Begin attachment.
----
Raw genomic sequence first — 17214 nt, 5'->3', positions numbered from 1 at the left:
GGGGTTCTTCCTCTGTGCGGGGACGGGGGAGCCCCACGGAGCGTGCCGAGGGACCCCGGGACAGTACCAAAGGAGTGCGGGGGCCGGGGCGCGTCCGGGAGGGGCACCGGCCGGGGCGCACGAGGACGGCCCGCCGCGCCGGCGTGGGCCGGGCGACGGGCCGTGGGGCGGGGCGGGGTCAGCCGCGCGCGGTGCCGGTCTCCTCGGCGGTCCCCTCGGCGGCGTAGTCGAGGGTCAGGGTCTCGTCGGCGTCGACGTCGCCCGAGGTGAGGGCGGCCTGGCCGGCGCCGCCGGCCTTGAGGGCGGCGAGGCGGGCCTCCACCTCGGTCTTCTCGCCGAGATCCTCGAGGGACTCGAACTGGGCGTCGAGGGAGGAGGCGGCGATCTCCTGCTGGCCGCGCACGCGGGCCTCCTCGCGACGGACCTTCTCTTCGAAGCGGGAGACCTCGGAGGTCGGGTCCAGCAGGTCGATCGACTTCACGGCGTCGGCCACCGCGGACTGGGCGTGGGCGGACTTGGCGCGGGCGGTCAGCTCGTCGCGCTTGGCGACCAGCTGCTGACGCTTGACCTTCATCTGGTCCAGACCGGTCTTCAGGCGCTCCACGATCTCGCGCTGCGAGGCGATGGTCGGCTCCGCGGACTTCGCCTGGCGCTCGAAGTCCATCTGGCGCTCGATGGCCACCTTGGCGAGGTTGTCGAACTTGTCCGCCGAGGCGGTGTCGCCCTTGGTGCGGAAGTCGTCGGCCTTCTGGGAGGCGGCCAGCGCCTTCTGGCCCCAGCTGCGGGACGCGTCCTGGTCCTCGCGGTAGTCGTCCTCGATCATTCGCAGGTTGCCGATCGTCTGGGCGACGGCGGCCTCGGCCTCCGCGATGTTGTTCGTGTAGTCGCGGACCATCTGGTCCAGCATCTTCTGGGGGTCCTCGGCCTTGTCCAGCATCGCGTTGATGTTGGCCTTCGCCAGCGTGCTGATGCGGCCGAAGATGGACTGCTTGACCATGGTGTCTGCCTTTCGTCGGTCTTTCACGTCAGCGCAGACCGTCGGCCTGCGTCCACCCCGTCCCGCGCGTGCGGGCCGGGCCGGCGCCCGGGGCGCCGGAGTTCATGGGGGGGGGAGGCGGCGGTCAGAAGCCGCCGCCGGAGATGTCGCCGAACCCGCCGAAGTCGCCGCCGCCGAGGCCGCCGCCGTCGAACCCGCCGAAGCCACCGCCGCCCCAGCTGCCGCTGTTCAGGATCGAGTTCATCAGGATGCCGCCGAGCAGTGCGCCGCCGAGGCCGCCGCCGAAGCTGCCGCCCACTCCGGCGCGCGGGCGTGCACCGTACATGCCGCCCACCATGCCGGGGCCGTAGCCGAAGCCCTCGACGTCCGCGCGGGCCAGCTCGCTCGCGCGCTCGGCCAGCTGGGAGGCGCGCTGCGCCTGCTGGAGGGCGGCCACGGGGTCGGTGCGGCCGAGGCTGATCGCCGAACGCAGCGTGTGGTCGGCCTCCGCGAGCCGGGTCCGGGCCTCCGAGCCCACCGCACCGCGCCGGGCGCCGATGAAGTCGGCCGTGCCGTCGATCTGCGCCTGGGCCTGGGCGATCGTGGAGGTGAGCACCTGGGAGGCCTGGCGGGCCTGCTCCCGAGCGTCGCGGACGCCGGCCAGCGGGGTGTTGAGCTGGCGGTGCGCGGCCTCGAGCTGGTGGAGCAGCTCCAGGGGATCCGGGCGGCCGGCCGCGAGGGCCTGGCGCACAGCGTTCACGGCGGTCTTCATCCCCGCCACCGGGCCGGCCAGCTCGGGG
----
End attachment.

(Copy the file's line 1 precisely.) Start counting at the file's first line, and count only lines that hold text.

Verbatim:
Raw genomic sequence first — 17214 nt, 5'->3', positions numbered from 1 at the left: